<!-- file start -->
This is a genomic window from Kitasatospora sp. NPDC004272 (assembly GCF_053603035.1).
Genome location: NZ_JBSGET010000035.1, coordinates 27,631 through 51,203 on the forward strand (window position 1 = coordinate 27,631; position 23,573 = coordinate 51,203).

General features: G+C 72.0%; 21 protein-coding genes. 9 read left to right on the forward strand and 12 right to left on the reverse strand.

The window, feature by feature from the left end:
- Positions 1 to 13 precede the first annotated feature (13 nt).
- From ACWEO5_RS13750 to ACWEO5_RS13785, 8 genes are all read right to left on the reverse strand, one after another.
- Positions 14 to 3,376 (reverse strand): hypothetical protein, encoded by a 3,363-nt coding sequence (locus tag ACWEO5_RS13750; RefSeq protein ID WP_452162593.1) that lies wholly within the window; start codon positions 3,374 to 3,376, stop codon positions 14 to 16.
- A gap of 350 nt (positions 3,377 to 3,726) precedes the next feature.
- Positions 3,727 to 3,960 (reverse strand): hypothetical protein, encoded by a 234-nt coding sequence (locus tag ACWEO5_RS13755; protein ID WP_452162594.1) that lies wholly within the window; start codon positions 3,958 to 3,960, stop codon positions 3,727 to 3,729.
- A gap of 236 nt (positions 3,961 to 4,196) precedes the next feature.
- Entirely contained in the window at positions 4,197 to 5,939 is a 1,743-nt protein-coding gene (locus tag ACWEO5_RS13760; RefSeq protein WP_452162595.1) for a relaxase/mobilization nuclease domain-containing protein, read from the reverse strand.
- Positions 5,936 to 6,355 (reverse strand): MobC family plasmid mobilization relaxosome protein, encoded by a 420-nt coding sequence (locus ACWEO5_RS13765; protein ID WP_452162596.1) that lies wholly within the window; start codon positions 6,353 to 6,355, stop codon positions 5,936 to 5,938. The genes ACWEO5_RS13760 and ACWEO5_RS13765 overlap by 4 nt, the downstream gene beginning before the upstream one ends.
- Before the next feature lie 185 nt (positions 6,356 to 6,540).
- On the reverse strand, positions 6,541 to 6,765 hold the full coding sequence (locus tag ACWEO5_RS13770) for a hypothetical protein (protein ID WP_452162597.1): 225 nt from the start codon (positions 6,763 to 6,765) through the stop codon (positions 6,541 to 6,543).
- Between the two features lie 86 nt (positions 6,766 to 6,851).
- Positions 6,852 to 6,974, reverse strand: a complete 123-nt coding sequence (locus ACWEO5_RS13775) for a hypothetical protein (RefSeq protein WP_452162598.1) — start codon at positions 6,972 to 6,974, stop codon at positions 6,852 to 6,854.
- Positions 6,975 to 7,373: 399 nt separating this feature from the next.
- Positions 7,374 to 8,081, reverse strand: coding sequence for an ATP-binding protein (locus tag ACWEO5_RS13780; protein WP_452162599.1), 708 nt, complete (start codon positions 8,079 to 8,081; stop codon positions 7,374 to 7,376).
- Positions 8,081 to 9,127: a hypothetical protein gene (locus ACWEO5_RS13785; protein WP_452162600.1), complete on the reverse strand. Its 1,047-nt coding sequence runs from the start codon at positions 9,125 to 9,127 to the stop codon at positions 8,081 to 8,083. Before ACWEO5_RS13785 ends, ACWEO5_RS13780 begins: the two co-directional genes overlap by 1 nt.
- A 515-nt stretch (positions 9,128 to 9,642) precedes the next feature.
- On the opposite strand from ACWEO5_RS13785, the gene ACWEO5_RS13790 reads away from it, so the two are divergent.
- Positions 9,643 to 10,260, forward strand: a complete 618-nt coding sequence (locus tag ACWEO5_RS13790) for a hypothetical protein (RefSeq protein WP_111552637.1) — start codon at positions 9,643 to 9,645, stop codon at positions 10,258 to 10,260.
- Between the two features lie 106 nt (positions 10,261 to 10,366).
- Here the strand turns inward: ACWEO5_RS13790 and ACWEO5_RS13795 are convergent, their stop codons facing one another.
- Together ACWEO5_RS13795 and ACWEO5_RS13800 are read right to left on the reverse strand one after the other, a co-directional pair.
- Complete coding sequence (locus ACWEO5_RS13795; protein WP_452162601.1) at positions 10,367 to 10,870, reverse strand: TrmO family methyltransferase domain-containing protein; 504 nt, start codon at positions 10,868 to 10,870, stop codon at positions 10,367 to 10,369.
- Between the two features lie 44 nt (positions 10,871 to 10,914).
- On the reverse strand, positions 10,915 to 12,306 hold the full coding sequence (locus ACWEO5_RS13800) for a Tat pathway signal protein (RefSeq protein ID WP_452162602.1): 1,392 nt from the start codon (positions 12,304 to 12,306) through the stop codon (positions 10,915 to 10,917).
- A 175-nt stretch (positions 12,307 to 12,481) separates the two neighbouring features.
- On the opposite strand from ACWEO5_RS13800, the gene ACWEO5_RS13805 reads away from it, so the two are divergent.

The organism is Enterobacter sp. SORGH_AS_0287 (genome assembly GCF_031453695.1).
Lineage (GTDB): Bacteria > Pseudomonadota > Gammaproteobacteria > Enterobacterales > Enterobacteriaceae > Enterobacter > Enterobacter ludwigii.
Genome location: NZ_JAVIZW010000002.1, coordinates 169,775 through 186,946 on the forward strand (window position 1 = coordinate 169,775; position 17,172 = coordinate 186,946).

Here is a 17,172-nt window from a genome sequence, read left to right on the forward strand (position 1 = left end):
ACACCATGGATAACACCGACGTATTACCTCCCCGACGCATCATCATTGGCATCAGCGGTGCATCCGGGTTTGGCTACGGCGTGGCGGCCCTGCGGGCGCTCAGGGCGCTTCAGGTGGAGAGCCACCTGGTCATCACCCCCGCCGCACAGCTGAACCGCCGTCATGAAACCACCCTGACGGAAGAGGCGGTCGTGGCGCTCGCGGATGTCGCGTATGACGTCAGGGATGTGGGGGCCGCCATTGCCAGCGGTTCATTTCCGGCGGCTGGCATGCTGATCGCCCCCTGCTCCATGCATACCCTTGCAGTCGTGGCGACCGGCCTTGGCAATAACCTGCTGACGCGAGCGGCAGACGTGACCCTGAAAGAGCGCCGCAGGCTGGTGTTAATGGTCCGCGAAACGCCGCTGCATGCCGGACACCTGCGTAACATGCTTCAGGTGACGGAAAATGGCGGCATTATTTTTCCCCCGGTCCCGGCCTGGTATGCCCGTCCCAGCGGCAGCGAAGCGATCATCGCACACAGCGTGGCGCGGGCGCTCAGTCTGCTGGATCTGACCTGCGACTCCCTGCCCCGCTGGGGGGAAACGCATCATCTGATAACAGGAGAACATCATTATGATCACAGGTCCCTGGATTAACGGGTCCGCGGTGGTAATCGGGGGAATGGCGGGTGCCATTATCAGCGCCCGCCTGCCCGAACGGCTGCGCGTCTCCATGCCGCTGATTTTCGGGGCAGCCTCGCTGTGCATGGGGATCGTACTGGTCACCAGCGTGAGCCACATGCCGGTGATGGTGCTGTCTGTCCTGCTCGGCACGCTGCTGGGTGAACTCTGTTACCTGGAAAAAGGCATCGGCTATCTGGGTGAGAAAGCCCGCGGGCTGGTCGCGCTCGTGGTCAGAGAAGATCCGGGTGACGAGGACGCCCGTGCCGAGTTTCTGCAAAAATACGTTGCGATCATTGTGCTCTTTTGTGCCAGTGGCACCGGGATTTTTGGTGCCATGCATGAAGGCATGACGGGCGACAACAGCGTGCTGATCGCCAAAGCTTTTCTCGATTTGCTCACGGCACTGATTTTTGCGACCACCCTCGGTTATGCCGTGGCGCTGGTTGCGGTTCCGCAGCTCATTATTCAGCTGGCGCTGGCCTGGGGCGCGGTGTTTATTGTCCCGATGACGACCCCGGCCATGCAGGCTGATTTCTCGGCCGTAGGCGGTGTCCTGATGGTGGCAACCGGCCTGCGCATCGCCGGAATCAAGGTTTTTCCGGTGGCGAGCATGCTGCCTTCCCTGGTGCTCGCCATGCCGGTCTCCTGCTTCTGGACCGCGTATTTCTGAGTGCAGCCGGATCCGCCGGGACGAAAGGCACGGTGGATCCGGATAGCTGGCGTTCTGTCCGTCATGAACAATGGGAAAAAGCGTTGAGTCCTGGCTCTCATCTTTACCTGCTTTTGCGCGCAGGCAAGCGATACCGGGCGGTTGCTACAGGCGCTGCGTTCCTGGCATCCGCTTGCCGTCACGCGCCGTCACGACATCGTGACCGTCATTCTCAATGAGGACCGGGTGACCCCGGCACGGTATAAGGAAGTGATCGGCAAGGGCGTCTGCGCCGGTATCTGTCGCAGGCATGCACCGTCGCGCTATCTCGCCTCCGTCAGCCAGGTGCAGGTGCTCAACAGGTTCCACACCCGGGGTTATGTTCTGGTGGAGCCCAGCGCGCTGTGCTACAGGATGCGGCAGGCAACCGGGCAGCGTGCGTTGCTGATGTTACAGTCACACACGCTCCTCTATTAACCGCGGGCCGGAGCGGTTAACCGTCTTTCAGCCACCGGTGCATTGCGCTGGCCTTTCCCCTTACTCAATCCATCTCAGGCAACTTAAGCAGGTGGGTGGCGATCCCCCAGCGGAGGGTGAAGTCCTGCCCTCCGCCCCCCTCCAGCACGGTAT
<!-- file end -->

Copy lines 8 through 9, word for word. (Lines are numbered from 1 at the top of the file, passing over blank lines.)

- A gap of 350 nt (positions 3,377 to 3,726) precedes the next feature.
- Positions 3,727 to 3,960 (reverse strand): hypothetical protein, encoded by a 234-nt coding sequence (locus tag ACWEO5_RS13755; protein ID WP_452162594.1) that lies wholly within the window; start codon positions 3,958 to 3,960, stop codon positions 3,727 to 3,729.